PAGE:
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Playing with a Trope

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Even with tropes about tropes (metatropes) that describe how tropes tend to be used, it can be hard to pin down the exact relationship between a Trope and a particular work. This is a quick-reference guide, illustrated for clarity with two simple examples:

See also Playing with Wiki, an entire subwiki dedicated to doing this to every trope in The Catalogue, and in particular Trope Name/Playing With, which is a reasonably concise version of this list.

  • Played Straight: The trope is simply used. Note that this is the 'default' manifestation of a trope unless stated otherwise; when citing an example, it's usually needless (and/or redundant) to explicitly mention that it was "played straight". (Inversely, if a work plays the same trope several times in several different ways or it's a trope which is more commonly played with than played straight, like a Dead Horse Trope, then it's worth noting it was "played straight".)
  • Justified: The trope has a reason In-Universe to be present where we see it.
  • Inverted: The trope (or its elements) are reversed and then used. (Not just taking the usual gender for the trope and making it the opposite one, unless gender is specifically what the trope was about in the first place.)
    • The butler is the victim. Or the butler solved the crime.
    • Only weak weapons glow. Or powerful weapons absorb light, creating darkness around them.
  • Subverted: A trope is set up to occur, but then the audience's expectations are thwarted in some way. Compare Red Herring.
    • The butler is the prime suspect at the beginning, and is later found innocent.
    • A huge glowing bomb is assumed to be a superweapon, and is then revealed to not have any effective blast due to its inefficiency.
  • Doubly Subverted: Like a Subverted Trope, but then later it turns out that the apparent subversion was misleading, too. Again, compare Red Herring.
    • The butler is the prime suspect at the beginning, but then eliminated as a suspect -- except he did do it, and the exonerating evidence is false.
    • A huge glowing bomb is assumed to be a superweapon, and is then revealed to not have any effective blast due to its inefficiency. But the glow itself is super-effective.
  • Untwisted: The audience expects a trope to be subverted, but it is played straight instead. (Highly subjective; any plot development can become The Untwist to a sufficiently paranoid reader.)
    • The butler is shown early on as the suspect with the flimsiest alibi, like a typical Red Herring with a Big Secret, but after a series of twists and turns the detective reveals to everyone's surprise that it was old Alfred, after all.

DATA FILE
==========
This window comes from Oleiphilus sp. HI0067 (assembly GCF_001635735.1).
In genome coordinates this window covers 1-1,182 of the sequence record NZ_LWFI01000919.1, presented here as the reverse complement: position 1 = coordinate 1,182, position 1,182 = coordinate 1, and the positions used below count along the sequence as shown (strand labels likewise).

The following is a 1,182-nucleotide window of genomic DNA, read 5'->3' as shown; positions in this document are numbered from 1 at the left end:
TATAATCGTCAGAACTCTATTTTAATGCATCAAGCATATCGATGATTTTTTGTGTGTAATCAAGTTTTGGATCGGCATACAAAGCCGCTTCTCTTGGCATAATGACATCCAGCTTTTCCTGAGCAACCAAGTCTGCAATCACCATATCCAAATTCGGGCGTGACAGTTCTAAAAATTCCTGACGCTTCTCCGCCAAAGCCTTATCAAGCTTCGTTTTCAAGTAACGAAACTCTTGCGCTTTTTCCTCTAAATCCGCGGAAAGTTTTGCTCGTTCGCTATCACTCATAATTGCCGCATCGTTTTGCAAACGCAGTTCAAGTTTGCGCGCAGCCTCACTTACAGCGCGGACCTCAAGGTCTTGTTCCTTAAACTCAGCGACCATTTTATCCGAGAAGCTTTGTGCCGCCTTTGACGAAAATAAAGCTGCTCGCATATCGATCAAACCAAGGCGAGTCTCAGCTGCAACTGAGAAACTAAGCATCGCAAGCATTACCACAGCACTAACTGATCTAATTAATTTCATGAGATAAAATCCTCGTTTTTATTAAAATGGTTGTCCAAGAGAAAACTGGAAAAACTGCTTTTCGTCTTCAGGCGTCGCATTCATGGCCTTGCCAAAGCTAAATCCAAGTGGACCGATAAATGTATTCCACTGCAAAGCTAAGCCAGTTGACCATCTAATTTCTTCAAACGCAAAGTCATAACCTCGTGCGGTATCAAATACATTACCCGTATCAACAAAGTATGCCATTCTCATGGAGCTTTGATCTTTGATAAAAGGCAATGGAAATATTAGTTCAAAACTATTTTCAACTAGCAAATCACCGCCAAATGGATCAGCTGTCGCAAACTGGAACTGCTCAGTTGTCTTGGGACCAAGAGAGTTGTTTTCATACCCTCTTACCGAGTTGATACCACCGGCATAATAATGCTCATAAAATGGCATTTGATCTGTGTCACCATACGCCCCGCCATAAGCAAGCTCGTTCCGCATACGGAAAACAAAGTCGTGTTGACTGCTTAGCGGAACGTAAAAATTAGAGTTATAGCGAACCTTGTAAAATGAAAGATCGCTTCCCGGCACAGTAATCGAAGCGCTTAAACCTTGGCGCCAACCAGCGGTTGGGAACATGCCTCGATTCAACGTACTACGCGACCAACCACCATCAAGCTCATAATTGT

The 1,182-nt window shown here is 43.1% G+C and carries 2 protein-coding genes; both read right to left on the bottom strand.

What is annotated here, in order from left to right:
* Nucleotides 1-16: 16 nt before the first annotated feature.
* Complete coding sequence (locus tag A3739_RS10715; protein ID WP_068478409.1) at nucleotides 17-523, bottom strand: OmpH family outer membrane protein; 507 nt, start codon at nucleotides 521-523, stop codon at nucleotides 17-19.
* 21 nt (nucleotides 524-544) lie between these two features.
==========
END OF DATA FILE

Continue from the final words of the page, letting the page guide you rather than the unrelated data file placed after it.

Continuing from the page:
• The glowing weapons appear to not glow at all -- at least, not in the visible spectrum.
  • Parodied: The form of the trope is twisted and often used in a silly way for comic effect.
    • Butlers learn their trade at butler college where they are taught cleaning, cooking, and murdering.
    • The heroes fight with giant glowsticks, the kind that you have to snap and shake.
  • Deconstructed: The intentional use and exploration of the trope, played far straighter than usual in order to show the trope as poorly thought out, impractical, and/or much less nice than commonly assumed.
    • The butler is a revolutionary serial killer, who purposely takes jobs as butlers to murder his rich masters. All the unfortunate implications of class warfare that this suggests are brought up and discussed.
    • The most powerful characters are all blind. What was the audience expecting, them to be able to see after that ultimate attack that's rated at 47 million Candela?
  • Reconstructed: Reconstructed tropes are the new and improved Played Straight of an often deconstructed trope, taking the best parts of the Deconstruction or reassembling the original trope to strengthen its flaws or improving its feel. In other words, this is the inversion of a Deconstruction.
  • Zig Zagged: None of the above, or more than one of the above; a trope that gets triple subverted, or inverted and played straight at the same time, or, well, just done confusingly.
    • The butler did it, but he was under Mind Control at the time. And it later turns out that the one mind controlling the butler looked exactly like the butler. And then we find out that it was actually his Evil Twin, who was also a butler. But it turns out it was a conspiracy hatched by the Butler and his Evil Twin, one born of necessity because the victim was going to do something monstrous.